But how far should we go? How much should we master? And will it ever change? I believe that the answer is not only personal, but time related. What was interesting to you as a teen, may not still interest you in your mid or later life. Skill sets evolve, interests change, and life throws new challenges at you all the time. Master what you will, when it is interesting or useful.

Where can I apply this in my life?
As an example, at one point in time, I knew just about everything there was to know about a certain category of personal computers. I coded at a level that interacted directly with the BIOS and wrote pixels directly to the screen. I built my own computers, knowing everything about them.

But times have changed and I am not willing to put in the time necessary to keep up with the industry. When the time comes, I do research on the current state of the industry, select the parts and build the computer. But that is no longer mastery. And I was just blindsided by a whole new class of video cards, after paying too much for what was nearly the best in the industry.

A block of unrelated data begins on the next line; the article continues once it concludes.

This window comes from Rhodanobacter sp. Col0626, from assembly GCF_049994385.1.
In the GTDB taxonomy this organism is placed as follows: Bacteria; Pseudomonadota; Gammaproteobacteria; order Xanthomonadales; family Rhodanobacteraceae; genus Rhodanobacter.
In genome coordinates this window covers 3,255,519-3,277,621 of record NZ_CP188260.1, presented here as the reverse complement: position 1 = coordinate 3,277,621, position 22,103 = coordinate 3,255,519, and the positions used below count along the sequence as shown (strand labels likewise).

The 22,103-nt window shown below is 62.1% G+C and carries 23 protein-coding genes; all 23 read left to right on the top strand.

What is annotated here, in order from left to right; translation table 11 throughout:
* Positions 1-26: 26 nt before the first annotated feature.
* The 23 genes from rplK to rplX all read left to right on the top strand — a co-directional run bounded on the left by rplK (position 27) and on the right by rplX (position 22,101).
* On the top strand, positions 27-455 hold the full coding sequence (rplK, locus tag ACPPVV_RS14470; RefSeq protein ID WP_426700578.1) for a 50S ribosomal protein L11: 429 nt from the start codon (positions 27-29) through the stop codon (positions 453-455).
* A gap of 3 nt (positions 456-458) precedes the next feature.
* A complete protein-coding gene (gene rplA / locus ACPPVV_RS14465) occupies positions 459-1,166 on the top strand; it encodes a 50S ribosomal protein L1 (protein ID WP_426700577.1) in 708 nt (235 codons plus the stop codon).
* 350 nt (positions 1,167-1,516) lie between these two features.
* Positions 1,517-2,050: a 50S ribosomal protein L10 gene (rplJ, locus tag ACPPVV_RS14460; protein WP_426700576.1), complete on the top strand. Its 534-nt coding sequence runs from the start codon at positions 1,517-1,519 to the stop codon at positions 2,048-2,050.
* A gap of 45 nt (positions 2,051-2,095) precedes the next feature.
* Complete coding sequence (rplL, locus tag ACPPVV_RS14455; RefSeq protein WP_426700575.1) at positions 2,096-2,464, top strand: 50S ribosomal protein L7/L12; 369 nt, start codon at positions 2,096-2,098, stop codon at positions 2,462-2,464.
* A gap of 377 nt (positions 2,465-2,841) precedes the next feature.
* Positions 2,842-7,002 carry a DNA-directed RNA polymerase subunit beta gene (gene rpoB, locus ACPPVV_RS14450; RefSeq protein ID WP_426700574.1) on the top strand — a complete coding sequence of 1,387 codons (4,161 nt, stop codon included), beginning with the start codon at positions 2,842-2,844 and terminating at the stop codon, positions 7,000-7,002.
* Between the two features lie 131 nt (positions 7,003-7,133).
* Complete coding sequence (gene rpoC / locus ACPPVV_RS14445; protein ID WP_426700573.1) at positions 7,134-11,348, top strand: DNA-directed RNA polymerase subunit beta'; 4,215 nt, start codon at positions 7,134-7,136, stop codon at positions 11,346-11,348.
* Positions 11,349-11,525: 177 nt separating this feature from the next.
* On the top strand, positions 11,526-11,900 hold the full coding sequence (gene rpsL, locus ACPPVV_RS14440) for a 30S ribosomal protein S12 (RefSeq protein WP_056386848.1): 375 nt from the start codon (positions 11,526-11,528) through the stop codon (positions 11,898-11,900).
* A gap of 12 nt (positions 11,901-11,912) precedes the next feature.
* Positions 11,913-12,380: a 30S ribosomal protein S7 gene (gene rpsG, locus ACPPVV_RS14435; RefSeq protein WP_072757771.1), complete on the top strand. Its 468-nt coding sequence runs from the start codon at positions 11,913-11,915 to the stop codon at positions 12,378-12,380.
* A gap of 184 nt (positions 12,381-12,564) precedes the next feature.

But we live and learn. My mastery of hardware inspired my mastery of software. The mastery of the computer hardware has slipped quite a bit, but the software mastery has only increased and spread into other aspects of software and the process of creating it. And so it has probably been with you and the things you have become good at, or even mastered, in your life.

What are some of the things you have attained mastery of, or at least closely approached mastery on a local level? Are you one of the best golfers or runners in your group of friends? Is there some topic or skill set that others ask you to use to help them, or help them by answering their questions?

These are the areas where you have emerged from mediocrity and approached or attained mastery. Consider how that skill set has changed since childhood. What did you take pride in excelling in as a child, then as a teen, and on through your life? How often did one lead to another, and how often did you take on a completely different challenge?